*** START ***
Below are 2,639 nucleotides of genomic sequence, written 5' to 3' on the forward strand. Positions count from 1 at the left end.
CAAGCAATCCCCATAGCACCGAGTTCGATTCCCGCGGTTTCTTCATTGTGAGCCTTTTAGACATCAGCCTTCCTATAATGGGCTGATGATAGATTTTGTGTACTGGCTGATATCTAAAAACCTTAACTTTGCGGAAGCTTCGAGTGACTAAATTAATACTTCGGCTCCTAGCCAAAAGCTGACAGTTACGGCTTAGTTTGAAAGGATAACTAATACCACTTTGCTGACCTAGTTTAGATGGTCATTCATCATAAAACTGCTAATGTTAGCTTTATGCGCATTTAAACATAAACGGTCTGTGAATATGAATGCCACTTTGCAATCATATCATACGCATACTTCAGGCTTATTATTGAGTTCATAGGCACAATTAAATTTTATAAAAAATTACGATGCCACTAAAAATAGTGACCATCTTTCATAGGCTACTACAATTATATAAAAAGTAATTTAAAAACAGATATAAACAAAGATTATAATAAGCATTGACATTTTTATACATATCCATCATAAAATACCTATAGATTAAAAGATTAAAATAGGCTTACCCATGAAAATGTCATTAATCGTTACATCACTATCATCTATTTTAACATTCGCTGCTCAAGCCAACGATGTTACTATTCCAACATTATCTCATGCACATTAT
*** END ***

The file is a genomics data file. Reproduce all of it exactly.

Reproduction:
Below are 2,639 nucleotides of genomic sequence, written 5' to 3' on the forward strand. Positions count from 1 at the left end.
CAAGCAATCCCCATAGCACCGAGTTCGATTCCCGCGGTTTCTTCATTGTGAGCCTTTTAGACATCAGCCTTCCTATAATGGGCTGATGATAGATTTTGTGTACTGGCTGATATCTAAAAACCTTAACTTTGCGGAAGCTTCGAGTGACTAAATTAATACTTCGGCTCCTAGCCAAAAGCTGACAGTTACGGCTTAGTTTGAAAGGATAACTAATACCACTTTGCTGACCTAGTTTAGATGGTCATTCATCATAAAACTGCTAATGTTAGCTTTATGCGCATTTAAACATAAACGGTCTGTGAATATGAATGCCACTTTGCAATCATATCATACGCATACTTCAGGCTTATTATTGAGTTCATAGGCACAATTAAATTTTATAAAAAATTACGATGCCACTAAAAATAGTGACCATCTTTCATAGGCTACTACAATTATATAAAAAGTAATTTAAAAACAGATATAAACAAAGATTATAATAAGCATTGACATTTTTATACATATCCATCATAAAATACCTATAGATTAAAAGATTAAAATAGGCTTACCCATGAAAATGTCATTAATCGTTACATCACTATCATCTATTTTAACATTCGCTGCTCAAGCCAACGATGTTACTATTCCAACATTATCTCATGCACATTAT